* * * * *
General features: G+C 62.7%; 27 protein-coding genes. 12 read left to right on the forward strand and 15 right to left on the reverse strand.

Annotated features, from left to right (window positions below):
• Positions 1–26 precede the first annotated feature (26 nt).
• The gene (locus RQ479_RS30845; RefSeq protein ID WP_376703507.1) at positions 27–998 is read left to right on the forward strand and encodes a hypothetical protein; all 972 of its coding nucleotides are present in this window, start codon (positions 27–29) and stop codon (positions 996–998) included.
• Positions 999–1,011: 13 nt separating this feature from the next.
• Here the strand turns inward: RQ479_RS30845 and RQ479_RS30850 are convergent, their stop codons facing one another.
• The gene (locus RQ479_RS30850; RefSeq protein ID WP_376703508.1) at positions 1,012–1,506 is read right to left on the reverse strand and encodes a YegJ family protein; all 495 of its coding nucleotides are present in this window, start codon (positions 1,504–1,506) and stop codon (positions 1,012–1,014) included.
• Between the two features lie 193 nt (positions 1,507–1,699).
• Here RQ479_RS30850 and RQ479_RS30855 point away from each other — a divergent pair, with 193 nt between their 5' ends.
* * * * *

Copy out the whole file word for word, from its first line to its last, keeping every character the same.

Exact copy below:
General features: G+C 62.7%; 27 protein-coding genes. 12 read left to right on the forward strand and 15 right to left on the reverse strand.

Annotated features, from left to right (window positions below):
• Positions 1–26 precede the first annotated feature (26 nt).
• The gene (locus RQ479_RS30845; RefSeq protein ID WP_376703507.1) at positions 27–998 is read left to right on the forward strand and encodes a hypothetical protein; all 972 of its coding nucleotides are present in this window, start codon (positions 27–29) and stop codon (positions 996–998) included.
• Positions 999–1,011: 13 nt separating this feature from the next.
• Here the strand turns inward: RQ479_RS30845 and RQ479_RS30850 are convergent, their stop codons facing one another.
• The gene (locus RQ479_RS30850; RefSeq protein ID WP_376703508.1) at positions 1,012–1,506 is read right to left on the reverse strand and encodes a YegJ family protein; all 495 of its coding nucleotides are present in this window, start codon (positions 1,504–1,506) and stop codon (positions 1,012–1,014) included.
• Between the two features lie 193 nt (positions 1,507–1,699).
• Here RQ479_RS30850 and RQ479_RS30855 point away from each other — a divergent pair, with 193 nt between their 5' ends.